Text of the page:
N95 and surgical face masks. Credit: Ronni Newton / We-Ha.com
Barth Keck
BARTH KECK

My wife and I attended our daughter’s indoor soccer tournament a week ago, something for which we’re grateful since very few youth sports were played at this time last year due to COVID-19. A vaccine, a high vaccination rate, and masks are the reason kids have been able to return to games.

During a break in the tournament action, we took the opportunity to do some food shopping. As we walked through the grocery store, I was struck by the number of people – perhaps up to a third, including employees – not wearing masks. Everyone at the soccer tournament wore masks, so why the sudden drop-off in the store?

In a word, “mandates.” The soccer tournament was in Middletown, a city that had recently issued a universal mask mandate that requires citizens to wear face coverings in municipal buildings and in places of business and employment. A handful of other Connecticut municipalities have done likewise. The grocery store, however, was located in Cromwell, a town with the more typical mandate that applies only to municipal buildings.

All mask mandates, apparently, have some impact – at least according to my very limited and unscientific observation.

Dan Haar, columnist for Hearst Connecticut Media, did a more extensive – albeit, still unscientific – “study” when he visited five grocery stores and one big-box store in six different towns. All but one of the stores exhibited a mask-wearing rate of 79% or higher, with the outlier scoring only 25%.

Curiously, just two of the towns scoring above 79% had universal mask mandates – Norwalk and New Haven — meaning North Haven, Milford and Stratford had achieved respectable mask-wearing rates without comprehensive mandates. Seymour, the town with the 25% rate, also lacks such a mandate.

What to make of all this information? Do mandates work? Why do some towns without universal mandates still achieve high mask-wearing rates while a few do not?

New data on masks is being analyzed daily, but one “cohort study” of 44 European and Asian countries has already found that mandates not only encouraged citizens to wear masks, but also resulted in healthier outcomes.

“This study’s significant results show that face mask mandates were associated with lower COVID-19 deaths rates compared with countries without mandates,” reported the American Journal of Preventive Medicine. “These findings support use of face masks to prevent excess COVID-19 deaths, and should be advised during airborne disease epidemics.”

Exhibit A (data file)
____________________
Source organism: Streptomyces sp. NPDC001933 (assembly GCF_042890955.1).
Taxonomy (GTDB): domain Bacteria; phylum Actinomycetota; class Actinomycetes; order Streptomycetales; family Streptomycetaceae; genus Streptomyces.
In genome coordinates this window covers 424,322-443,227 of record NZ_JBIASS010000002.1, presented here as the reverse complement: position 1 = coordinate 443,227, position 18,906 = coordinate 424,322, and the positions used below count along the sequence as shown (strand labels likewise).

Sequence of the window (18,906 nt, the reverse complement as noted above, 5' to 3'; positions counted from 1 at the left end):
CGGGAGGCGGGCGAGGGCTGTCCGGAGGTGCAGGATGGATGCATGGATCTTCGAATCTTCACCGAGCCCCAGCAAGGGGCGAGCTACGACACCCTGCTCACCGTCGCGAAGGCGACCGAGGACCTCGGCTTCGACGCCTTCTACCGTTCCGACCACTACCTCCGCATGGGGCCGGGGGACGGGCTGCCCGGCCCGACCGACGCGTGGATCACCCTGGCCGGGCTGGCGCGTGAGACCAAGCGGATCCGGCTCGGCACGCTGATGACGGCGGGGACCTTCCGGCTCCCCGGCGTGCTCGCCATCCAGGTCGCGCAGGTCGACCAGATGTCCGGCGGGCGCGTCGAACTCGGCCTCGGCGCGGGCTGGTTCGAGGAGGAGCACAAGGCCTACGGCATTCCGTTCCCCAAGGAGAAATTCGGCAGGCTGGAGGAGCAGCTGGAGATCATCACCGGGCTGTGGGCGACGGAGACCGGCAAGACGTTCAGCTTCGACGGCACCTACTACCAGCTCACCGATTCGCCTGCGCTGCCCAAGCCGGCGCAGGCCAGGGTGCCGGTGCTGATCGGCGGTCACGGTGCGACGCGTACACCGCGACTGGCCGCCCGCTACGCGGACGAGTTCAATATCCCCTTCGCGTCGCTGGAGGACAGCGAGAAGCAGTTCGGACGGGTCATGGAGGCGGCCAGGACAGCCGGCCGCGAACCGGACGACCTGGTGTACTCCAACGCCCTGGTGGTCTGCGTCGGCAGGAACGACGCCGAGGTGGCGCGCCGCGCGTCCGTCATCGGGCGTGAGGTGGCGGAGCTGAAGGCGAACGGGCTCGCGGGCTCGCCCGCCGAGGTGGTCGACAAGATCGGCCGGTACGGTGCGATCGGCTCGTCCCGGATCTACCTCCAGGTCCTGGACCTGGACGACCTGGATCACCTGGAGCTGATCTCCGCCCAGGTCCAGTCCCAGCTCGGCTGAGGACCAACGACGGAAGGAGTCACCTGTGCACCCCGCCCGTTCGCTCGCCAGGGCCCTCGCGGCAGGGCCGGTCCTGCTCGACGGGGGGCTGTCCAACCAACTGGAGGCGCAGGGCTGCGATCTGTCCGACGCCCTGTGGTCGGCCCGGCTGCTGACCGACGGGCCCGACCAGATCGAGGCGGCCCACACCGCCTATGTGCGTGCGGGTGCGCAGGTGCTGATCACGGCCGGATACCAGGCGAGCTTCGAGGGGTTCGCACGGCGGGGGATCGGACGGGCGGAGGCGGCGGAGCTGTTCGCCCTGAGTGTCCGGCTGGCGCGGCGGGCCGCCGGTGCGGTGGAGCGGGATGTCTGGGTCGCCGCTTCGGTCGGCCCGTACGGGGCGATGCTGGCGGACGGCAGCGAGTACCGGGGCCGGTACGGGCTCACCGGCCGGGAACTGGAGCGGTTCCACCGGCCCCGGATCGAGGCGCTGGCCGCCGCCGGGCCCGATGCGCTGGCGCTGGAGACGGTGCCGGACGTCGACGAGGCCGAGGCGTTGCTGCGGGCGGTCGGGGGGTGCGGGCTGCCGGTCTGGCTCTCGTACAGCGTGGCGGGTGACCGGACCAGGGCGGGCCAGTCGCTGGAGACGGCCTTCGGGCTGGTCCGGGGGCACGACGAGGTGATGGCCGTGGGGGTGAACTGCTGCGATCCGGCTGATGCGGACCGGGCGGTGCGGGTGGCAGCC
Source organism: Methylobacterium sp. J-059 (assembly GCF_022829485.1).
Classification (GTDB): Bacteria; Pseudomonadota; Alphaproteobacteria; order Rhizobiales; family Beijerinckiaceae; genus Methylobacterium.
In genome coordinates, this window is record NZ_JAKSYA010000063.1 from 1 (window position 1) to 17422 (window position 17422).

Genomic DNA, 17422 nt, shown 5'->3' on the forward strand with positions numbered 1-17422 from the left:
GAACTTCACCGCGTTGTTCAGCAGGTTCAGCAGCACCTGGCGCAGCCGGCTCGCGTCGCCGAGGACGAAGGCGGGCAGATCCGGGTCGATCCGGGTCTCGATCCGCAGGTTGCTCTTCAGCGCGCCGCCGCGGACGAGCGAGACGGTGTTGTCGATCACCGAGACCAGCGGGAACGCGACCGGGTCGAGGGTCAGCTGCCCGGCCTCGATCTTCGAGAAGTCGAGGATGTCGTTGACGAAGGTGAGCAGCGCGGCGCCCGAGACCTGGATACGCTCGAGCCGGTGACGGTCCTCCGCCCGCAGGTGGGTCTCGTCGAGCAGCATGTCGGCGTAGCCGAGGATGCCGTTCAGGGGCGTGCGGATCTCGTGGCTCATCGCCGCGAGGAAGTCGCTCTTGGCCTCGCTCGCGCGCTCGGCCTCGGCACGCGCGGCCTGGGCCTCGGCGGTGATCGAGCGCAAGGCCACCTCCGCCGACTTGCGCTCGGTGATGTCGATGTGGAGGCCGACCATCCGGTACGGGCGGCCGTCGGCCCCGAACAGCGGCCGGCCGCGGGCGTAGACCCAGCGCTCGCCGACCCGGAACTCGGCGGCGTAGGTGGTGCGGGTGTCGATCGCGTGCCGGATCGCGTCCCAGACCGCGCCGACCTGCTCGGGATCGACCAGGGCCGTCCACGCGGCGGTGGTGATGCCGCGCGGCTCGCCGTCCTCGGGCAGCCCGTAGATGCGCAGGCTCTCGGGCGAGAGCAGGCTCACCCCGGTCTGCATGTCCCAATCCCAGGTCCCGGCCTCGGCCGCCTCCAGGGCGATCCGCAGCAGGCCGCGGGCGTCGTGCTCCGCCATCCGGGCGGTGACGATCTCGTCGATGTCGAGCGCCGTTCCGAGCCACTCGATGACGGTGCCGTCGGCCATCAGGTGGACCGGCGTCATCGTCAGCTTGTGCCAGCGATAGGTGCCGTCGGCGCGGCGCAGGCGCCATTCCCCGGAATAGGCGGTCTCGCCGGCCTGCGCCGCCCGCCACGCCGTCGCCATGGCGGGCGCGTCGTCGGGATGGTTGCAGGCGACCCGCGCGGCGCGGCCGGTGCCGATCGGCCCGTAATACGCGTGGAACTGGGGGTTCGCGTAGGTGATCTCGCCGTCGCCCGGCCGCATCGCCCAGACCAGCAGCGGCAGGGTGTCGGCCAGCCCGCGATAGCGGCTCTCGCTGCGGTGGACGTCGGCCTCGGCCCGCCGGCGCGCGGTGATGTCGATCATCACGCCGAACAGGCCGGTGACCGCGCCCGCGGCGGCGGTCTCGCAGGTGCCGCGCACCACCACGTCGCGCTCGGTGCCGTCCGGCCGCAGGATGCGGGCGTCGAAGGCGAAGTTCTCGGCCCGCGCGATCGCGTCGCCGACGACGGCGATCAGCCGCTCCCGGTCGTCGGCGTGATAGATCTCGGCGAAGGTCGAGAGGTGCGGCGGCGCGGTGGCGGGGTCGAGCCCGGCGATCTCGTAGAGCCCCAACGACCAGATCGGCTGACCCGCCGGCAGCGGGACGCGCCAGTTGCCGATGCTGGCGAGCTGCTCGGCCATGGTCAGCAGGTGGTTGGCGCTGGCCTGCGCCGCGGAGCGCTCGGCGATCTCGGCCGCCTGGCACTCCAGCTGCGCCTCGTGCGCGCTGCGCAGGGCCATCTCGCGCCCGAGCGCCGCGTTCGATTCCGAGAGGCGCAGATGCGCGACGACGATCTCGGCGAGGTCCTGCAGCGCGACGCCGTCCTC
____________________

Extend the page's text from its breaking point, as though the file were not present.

The United States has lacked a similar policy – or a nationwide COVID-19 policy of any type. America, historically, has passed off such strategies to the states, many of which have themselves responded to the pandemic tepidly, making minimal restrictions and refusing to issue mandates.

Connecticut Gov. Ned Lamont, for example, has been hesitant to issue statewide policies, usually preferring local leaders to take the reins. Even as he announced Friday that he wants to extend his emergency powers over public health, he has previously used those powers to defer to local leaders:

“Governor Ned Lamont announced [on Aug. 5, 2021] that he has signed an executive order related to the COVID-19 emergency declarations (Executive Order No. 13A) that provides municipal leaders with the option of requiring masks in indoor public places within their respective towns and cities for all individuals, regardless of vaccination status.”

The result has been a statewide patchwork of local policies – especially regarding masks – leaving many people frustrated.

“It puts businesses in the position of having to be the mask cops,” said Betsy Gara, executive director of the Connecticut Council of Small Towns. “By and large, towns are finding that most people are complying with the requirements of local businesses to wear masks. Unfortunately, there’s a small segment of the population that just refuses to do so, and that just makes it much more difficult.”

And therein lies the problem: In a country where “my constitutional right” has become a one-size-fits-all mantra, not wearing a mask has become a cause célèbre, public health be damned. Never mind that science says masks prevent the spread of COVID. And don’t bother picking up the type of mask most effective in inhibiting the omicron variant, even if your town is providing them for free.

This is America, and it’s your right to spread a virus among strangers!

Thankfully, many people in Connecticut still believe in the common good and choose to wear a mask during a pandemic, mandate or not.

My daughter’s most recent indoor soccer game in Farmington – a town without a universal mask mandate – was a case in point: Every person I saw wore a mask, as requested by the facility. Granted, some people still need to learn that exposed noses and the “chin-strap look” are not effective mask-wearing styles – something I’ve seen in school since August of 2020 when staff and students began wearing masks. Still, everyone at the game had a mask.

Perhaps it’s not mandates causing people to wear masks so much as it is a sense of selflessness. Thankfully, most people in Connecticut exhibit this selflessness. If only that value could somehow outweigh “my constitutional right,” we could make this pandemic endemic sooner rather than later.

But I’m not holding my breath. Underneath my mask, of course.

Barth Keck

Barth Keck

Barth Keck is in his 31st year as an English teacher and 16th year as an assistant football coach at Haddam-Killingworth High School where he teaches courses in journalism, media literacy, and AP English Language & Composition. Follow Barth on Twitter @keckb33 or email him here.

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